“Inertia Creeps” has a great drum sound with a taut snare and half-sung half-whispered vocals. Menacing and intense, it’s the closest you’ll get to a rock song on the album. “Exchange” is a trippy, dub tune with wonderful upright bass sounds and tasty keyboard samples to create a chillout effect after the scariness of the previous track. “Dissolved Girl” kicks off with electronic everything and then the vocals of previously unknown Sara Jay lead to a massive guitar section that drives hard and then falls back to the electronic swirl. Jay’s voice suits the vibe perfectly and the lyrics are heartfelt and yearning, in total accordance with the music. “I need a little love to ease the pain“
“Man Next Door” has a certain reggae feel that Horace Andy’s vocals complement and includes a sample from The Cure’s song “10.15 Saturday Night” as well as “When the Levee Breaks” by Led Zeppelin (uncredited on the album). See if you can spot it!
“Black Milk” highlights another guest vocal by Elizabeth Fraser and a pattern sample from “Tribute” by Manfred Mann. Surreal lyrics, surreal vibe; another great chillout song. The title track swirls around from ear to ear on headphones with typical MA lowkey vocals weaving in and through a dense electronic sound with over-driven bass. “Group Four” is the longest track at 8’12” and possibly the most atmospheric in nature. What MA do so well is balance all the elements of a song into a cohesive whole while maintaining the individual impact of each instrument, sample, vocal and effect – this is a fantastic example of their artistry in this regard.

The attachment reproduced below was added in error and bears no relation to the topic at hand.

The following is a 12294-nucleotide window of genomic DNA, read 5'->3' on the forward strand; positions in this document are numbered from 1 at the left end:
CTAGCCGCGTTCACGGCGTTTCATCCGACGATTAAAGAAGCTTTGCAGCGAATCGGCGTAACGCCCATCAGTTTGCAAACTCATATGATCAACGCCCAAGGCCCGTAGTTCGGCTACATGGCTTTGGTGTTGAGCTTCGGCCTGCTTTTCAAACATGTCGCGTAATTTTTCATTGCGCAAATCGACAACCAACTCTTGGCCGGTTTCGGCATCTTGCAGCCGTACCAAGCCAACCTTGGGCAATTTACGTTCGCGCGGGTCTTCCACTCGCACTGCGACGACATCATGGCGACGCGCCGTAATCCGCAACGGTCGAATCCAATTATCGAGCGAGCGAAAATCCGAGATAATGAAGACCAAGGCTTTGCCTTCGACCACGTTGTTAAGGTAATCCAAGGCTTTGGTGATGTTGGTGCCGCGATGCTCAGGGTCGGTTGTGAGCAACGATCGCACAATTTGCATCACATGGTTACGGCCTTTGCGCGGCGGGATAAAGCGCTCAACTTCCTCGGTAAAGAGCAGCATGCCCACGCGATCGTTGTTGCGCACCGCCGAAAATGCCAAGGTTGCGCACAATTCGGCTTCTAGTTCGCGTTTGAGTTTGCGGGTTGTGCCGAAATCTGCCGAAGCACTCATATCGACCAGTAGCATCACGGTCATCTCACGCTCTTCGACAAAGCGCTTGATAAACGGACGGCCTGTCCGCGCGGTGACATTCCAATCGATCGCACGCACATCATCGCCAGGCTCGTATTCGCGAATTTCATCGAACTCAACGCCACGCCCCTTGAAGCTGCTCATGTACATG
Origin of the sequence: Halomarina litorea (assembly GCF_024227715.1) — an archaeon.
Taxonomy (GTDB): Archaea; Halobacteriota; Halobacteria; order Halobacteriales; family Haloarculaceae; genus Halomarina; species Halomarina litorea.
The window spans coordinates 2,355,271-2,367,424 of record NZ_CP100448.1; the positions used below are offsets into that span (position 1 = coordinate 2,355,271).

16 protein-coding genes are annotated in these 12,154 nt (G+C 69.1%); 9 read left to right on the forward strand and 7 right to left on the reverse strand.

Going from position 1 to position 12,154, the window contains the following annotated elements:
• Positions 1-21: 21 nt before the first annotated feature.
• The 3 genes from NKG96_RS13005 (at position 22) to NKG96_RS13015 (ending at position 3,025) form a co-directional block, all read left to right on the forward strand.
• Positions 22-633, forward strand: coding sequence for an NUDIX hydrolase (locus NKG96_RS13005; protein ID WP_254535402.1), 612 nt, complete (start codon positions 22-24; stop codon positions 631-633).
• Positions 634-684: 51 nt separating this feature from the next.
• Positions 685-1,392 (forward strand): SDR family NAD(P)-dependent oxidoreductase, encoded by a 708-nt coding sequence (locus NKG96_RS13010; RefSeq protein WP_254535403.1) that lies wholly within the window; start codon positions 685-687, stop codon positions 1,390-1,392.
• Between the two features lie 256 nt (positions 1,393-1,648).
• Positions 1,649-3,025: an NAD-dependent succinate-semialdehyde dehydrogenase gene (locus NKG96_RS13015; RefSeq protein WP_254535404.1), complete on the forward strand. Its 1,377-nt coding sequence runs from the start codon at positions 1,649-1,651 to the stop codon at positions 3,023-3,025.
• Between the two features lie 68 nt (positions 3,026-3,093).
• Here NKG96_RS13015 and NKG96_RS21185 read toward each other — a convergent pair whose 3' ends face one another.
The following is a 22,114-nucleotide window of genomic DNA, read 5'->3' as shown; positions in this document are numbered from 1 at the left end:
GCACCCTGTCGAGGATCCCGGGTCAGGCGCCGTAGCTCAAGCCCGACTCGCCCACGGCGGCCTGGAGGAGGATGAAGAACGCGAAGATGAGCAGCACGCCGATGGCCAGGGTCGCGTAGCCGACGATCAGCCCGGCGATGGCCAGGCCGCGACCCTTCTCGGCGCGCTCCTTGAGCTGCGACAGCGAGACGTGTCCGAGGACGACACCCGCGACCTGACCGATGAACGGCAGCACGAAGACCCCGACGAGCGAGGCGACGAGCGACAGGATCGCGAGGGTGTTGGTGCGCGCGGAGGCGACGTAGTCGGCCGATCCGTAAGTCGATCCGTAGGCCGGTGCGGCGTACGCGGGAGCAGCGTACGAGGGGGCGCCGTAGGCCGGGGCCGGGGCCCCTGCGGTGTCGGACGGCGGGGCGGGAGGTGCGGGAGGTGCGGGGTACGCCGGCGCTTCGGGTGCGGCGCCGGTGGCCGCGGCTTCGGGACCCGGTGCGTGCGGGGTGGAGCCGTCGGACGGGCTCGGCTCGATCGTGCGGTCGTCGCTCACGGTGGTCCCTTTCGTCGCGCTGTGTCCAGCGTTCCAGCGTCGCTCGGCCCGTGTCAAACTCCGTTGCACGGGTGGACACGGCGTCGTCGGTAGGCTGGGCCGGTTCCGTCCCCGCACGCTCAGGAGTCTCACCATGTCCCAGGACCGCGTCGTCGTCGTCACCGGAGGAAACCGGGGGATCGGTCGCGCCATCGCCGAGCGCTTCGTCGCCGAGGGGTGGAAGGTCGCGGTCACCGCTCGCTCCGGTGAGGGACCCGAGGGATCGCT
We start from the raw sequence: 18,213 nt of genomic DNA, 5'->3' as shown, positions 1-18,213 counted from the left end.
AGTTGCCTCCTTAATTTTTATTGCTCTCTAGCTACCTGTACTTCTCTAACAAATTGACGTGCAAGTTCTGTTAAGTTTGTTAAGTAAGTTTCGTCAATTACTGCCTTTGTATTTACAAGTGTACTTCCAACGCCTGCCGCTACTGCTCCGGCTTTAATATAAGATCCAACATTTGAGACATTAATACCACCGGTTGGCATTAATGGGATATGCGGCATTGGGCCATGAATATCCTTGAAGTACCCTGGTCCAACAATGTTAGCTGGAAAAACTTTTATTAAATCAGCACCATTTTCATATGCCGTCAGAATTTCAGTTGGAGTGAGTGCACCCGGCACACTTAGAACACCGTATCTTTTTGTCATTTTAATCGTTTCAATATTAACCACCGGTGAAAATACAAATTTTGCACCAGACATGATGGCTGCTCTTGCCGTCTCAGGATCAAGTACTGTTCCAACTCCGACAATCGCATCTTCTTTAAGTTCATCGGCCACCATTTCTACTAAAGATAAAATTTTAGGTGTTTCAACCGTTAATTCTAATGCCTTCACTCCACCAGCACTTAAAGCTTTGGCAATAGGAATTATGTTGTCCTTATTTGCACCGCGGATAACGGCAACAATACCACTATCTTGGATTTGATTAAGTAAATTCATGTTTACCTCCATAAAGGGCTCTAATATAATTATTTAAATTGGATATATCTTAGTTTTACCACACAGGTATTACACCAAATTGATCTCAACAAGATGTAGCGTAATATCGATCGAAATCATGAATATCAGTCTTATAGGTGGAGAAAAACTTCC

The album concludes with “(Exchange)“, with extensive use of samples from Isaac Hayes and Quincy Jones and Horace Andy’s sometimes strange vocal delivery with a philosophical message that bears some thought :”You see a man’s face. You will never know his thoughts”. The track and album fade out with a vinyl scratch that perfectly encapsulates the old school/new school feeling of this masterpiece. Play loud on good headphones; be prepared to be lifted out of body and mind into the chill zone.
The band was scheduled to tour this year after a long hiatus but, unfortunately, have had to postpone due to the Covid-19 situation. Hopefully they will get back to it once the coast is clear!
It’s difficult for me to describe the impact of this album on my musical formation other than to say it was immense. At thirteen most of listening was confined to straight-ahead rock and heavy metal (Kiss, Sabbath etc.) and I had no idea that improvisational forms of the music could sound like Rainbow live. I’ve worn out two copies of the vinyl format through the intervening years and it’s still my ‘go-to’ version with the CD emphasizing some of the limitations of 70’s recording technology and the vinyl enlivening the experience with natural ambiance.
From their traditional opening of a snippet from The Wizard of Oz , Rainbow rocks hard on “Kill the King” (which was a song that would only be released on their next studio album ‘Long Live Rock n Roll‘). This particular lineup of an ever-changing legion of top-notch musicians, in my opinion, is the one that will be remembered as the best. Ritchie Blackmore was notoriously difficult to work for/with (and it was always understood that it was Ritchie’s band) and drummers, singers and bassists would come and go with monotonous regularity during the band’s lifetime. This crew with Cozy Powell on drums, Tony Carey on keyboards, Jimmy Bain (RIP) on bass and the inimitable Ronnie James Dio (also departed) providing his unmistakable yowl n growl were so perfectly in sync and tight/loose that it must have been an otherworldly experience to catch them live during the period they were together (circa 1975-1978).